The Jazz Life
Life and Times of an American Original by Robin D.G. Kelley
The Jazz Loft Project. Sam Stephenson
Thelonious Monk’s life looms so large that legends about him have at times eclipsed his musical legacy. two books revisit Monk’s life for the record to bust through the ‘Mad Monk‘ image. First Robin D.G.Kelley’s Life and Times of an American Original, to take a cue from Monk himself, a straight, no chaser’ account of a jazz titan. Then Monk is captured in real time by Life photographer W. Eugene Smith at all night jam sessions at 821 6th Ave, the subject of Sam Stephenson’s sublime photo archive The Jazz Loft Project.
Kelley is an accomplished pianist himself and professor of American studies at USC and author of Freedom Dream: The Black Radical Imagination, has written a definitive, if sometimes slow-moving, biography. He spent 14 years researching, with exclusive material interviewing surviving family members, with exclusive first time access to Monk’s estate. His meticulous research doesn’t nail Monk down as much as investigate him as he was- a complex, guarded personality to some and to others, like his music, completely open, pragmatic and clearheaded.
Kelley vividly chronicles the development of Monk’s style and his piano innovations. He doesn’t avoid music theory, something that might give readers pause, but actually, these elements make for some of Kelley’s most engrossing chapters.
Kelley could trim the beginning, passages are redundantly reinforced by often pedestrian quotes in the initial chapters. But that is a minor criticism, jazz fans and bio readers will not miss his brilliant craft. Everything is pristinely verified in endnotes and index, a tribute to the artist and testament to Kelley’s achievement. By the time Monk is at the center of NY jazz life, this book takes off in the cyclonic world of jazz in the 40s and 50s and defining performances and recordings.
Most valuable are Kelley’s corrections of gossip about Monk’s erratic behavior due to his bipolar disorder, which caused many misunderstandings. Monk had a minor car accident, but was so shaken up that the police sent him to Bellevue for three weeks, undiagnosed. “One might have expected the staff psychiatrist to declare Monk a ‘paranoid schizophrenic, a catch-all phrase frequently applied to black patients and nonconformist artists.“ Kelley writes.
By the 50s, his marriage to a Nellie was marred by unemployment and Monk’s drug use, but the birth of their second child and a record contract put him on a new path, even though he was getting bad press for both his performances and recordings. Monk wasn’t transferring commercially, but his legend was still growing among musicians and a cult following. By the time Monk was on the cover of Time Magazine in 1964, he had resurrected his career from his own tarnished reputation and many personal setbacks.
In restoring Monk’s image Kelley reveals him as a devoted family man. His era-defining Round Midnight in fact was written for his wife Nellie, who was his business partner. His dissecting his other significant relationships, including the jazz patron Baroness Nica de Koenigswarter, delved into, by Kelley, at arms length. Monk was a loyal and supportive of friends and colleagues, especially those in trouble financially or with drugs. Monk’s final years of physical and mental decline are sensitively handled by Kelley.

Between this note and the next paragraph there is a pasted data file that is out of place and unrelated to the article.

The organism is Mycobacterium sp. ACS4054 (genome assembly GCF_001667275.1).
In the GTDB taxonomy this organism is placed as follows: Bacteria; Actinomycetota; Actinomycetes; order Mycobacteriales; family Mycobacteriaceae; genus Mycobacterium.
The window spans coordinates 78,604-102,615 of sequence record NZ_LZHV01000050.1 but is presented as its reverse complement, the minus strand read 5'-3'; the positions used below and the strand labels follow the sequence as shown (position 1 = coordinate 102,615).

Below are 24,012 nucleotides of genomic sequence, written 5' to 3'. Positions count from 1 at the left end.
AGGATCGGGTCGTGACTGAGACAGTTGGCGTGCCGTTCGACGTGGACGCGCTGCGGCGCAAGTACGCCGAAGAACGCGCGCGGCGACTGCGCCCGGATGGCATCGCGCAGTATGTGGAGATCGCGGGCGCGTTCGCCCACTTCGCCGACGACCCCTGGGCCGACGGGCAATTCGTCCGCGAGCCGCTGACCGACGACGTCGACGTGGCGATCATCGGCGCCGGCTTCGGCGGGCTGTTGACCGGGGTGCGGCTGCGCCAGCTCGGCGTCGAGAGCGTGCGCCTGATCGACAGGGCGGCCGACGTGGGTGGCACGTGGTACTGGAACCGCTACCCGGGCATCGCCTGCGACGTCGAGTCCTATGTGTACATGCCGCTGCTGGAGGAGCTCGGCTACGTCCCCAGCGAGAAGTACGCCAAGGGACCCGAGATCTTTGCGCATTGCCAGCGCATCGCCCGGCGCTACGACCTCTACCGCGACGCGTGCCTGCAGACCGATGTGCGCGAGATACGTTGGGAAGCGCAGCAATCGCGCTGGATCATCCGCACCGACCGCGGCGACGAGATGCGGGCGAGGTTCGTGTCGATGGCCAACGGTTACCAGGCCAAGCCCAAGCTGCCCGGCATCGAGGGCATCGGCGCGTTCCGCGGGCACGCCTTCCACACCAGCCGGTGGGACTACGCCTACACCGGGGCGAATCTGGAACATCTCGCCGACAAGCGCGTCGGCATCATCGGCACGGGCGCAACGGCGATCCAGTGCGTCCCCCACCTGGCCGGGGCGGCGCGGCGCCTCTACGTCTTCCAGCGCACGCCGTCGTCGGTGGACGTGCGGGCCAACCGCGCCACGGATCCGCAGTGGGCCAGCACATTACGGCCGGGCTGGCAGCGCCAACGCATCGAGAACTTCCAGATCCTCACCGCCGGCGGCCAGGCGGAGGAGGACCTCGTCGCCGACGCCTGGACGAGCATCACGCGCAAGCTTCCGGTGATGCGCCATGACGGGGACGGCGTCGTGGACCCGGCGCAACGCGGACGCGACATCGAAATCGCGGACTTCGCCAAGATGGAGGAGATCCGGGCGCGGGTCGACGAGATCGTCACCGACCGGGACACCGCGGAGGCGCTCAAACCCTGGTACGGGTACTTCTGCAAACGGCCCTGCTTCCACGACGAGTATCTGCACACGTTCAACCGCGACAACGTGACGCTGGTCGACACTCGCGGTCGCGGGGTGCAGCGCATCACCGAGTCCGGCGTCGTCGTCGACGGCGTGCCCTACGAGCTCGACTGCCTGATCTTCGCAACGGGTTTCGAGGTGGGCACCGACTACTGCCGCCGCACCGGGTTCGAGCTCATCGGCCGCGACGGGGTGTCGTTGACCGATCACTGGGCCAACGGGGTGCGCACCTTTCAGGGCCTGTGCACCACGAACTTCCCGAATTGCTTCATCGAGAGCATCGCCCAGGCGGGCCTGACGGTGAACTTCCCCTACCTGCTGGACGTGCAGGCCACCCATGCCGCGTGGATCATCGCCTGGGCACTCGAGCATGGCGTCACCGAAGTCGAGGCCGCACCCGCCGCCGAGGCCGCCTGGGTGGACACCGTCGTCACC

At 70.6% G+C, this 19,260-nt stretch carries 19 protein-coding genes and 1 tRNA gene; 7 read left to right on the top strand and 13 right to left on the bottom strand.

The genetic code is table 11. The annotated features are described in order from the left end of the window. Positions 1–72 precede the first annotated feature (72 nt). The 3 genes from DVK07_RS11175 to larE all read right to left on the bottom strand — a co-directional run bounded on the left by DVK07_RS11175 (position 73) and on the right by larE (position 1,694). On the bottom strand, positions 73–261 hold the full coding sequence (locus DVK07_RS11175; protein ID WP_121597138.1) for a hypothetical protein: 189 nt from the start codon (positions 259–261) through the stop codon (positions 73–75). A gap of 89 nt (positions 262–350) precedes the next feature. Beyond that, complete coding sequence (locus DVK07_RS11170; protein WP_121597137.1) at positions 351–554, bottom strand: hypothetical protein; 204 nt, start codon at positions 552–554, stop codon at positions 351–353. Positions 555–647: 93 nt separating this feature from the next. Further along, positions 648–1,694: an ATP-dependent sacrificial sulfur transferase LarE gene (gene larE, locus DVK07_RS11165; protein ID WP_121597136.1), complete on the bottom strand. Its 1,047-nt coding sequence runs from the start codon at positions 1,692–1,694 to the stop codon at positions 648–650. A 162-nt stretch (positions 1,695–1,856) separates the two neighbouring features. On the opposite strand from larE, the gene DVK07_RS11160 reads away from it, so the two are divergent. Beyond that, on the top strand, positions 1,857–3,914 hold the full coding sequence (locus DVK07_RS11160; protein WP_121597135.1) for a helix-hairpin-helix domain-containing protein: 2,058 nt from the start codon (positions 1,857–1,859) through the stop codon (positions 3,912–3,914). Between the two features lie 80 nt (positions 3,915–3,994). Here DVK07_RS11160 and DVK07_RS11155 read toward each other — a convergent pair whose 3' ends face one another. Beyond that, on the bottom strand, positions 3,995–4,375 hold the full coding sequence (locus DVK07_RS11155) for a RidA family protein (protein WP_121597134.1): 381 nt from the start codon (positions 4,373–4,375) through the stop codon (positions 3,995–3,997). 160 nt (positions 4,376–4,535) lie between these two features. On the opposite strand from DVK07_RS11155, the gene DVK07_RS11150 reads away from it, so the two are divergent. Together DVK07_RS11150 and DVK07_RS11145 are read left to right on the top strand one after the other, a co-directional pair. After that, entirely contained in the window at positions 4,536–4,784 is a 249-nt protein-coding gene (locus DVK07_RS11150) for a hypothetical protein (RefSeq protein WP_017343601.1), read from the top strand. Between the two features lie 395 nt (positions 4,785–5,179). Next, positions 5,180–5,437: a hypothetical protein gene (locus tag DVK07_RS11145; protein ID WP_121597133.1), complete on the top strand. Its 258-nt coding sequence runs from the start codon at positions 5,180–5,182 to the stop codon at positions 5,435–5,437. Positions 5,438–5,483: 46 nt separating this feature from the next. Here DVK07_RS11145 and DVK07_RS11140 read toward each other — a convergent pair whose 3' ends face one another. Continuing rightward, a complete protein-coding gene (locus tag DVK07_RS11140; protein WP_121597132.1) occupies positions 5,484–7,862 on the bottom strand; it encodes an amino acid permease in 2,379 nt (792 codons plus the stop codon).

Of course Monk worked or crossed paths with the titans of jazz- cameos of the old guard Ellington, Basie, Strayhorn, Lester Young, et al. other luminaries from the big bands and the mid-century vanguard John Coltrane, Dizzy Gillespie, Miles Davis, Coleman Hawkins, Sonny Rollins, Charles Rouse, Oscar Pettiford, Charles Mingus, Ornette Coleman and many more who didn’t reach the lasting fame, but as Kelley chronicles, were just as influential in creating cool.
Some of those luminaries are captured by W. Eugene Smith in The Jazz Loft Project, a photo and text essay curated by Sam Stephenson. An all business, but ‘at ease’ Thelonious is the heart of the book. Smith, WW II photographer for Life Magazine was on assignment in Pittsburgh when he got detoured and installed himself at 821 6th Ave in NYC, in the middle of the wholesale flower district that was the underground hub of jazz luminaries, writers, artists and junkies. It was the jazz version of The Factory.
Stephenson brings the whole milieu alive with 220 gorgeously transferred photographs and kinetic annotation. It is not only a recovered time capsule of art and artists in an improbable setting, it is transporting document.
There are also artifacts, like reel to reel boxes of sessions, transcribed conversations and notations of radio broadcasts of operas, plays and authors reading poems. Real time broadcasts of the speeches by Dr. King, the World Series, bulletins of the Cuban Missile Crisis, all part of the sound field of the jam sessions. Meanwhile, Stephenson gives details about the commercial downtown scene and why the musicians escaped to the loft. He also drops in Smith’s harrowing story as one of the world’s best known photographers living in splendid artistic squalor at the expense of everything else in his life.
It is the impact of his photos that become hypnotic in this fascinating book. Smith has an obvious eye for composition, especially in portraiture, but it is the building itself and the streets, a forgotten world is rescued in Stephenson’s thought provoking collection.